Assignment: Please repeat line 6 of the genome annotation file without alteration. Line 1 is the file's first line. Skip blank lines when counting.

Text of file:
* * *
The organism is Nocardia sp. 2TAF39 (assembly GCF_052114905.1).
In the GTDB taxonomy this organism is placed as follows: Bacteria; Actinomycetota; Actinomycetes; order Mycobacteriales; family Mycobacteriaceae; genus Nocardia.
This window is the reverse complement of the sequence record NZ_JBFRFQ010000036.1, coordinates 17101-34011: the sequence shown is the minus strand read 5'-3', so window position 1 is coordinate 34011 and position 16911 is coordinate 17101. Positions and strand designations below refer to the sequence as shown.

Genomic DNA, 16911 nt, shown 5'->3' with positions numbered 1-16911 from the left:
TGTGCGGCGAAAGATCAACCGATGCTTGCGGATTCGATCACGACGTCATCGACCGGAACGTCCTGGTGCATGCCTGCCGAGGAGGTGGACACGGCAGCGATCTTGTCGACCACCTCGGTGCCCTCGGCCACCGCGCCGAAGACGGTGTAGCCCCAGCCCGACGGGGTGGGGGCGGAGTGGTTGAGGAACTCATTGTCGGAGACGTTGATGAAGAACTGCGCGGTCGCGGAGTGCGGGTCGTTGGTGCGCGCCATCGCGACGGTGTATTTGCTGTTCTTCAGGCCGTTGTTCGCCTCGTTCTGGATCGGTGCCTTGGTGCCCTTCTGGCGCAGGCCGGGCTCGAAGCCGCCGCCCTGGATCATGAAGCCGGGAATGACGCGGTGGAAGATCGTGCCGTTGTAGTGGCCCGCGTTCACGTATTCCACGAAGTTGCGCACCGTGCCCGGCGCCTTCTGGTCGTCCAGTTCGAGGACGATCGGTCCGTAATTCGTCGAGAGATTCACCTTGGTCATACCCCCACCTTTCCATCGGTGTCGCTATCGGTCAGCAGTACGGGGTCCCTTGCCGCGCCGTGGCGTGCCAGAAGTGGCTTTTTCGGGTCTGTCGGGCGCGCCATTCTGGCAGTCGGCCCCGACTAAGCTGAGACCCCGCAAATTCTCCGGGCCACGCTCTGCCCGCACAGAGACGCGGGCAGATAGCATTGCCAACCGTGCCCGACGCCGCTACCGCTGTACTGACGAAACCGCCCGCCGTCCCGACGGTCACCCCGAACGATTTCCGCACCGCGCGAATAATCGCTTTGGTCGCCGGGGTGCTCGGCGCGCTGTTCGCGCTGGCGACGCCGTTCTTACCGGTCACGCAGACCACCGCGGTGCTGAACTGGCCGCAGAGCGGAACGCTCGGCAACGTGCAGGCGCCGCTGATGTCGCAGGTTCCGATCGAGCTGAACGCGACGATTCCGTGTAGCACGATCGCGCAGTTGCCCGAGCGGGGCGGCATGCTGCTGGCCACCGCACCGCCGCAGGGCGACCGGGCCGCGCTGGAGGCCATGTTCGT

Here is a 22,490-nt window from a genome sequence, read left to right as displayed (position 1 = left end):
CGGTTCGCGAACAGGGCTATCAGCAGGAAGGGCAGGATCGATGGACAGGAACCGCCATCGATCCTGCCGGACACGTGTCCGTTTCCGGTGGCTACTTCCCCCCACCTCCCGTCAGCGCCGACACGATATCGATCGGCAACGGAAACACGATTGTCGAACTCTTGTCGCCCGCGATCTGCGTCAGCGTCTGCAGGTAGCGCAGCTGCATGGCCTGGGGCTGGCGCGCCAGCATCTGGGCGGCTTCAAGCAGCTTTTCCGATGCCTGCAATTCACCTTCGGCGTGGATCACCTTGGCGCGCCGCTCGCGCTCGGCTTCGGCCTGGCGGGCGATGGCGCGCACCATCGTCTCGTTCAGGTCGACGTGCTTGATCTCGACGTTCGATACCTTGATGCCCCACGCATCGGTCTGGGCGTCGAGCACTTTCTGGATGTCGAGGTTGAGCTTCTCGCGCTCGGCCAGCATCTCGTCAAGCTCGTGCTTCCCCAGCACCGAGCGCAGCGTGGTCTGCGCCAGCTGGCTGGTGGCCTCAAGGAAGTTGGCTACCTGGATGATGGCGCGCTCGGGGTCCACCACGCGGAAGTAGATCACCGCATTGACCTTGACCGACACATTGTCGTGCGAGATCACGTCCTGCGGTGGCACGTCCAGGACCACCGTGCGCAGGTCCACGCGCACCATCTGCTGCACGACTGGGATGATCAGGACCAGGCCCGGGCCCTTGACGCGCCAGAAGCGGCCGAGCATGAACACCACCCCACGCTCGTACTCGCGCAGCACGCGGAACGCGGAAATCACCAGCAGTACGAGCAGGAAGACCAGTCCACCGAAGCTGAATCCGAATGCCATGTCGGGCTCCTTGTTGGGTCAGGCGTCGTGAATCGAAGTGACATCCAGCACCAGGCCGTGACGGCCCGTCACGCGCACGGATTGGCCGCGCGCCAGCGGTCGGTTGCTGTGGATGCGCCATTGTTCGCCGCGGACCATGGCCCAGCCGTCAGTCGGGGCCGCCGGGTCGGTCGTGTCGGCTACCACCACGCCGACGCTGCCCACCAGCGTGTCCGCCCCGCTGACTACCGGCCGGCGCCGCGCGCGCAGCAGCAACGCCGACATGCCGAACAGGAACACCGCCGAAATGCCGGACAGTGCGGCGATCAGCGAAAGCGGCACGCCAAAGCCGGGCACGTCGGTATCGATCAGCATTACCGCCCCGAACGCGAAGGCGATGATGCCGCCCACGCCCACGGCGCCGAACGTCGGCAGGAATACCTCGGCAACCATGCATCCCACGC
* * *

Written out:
Here is a 22,490-nt window from a genome sequence, read left to right as displayed (position 1 = left end):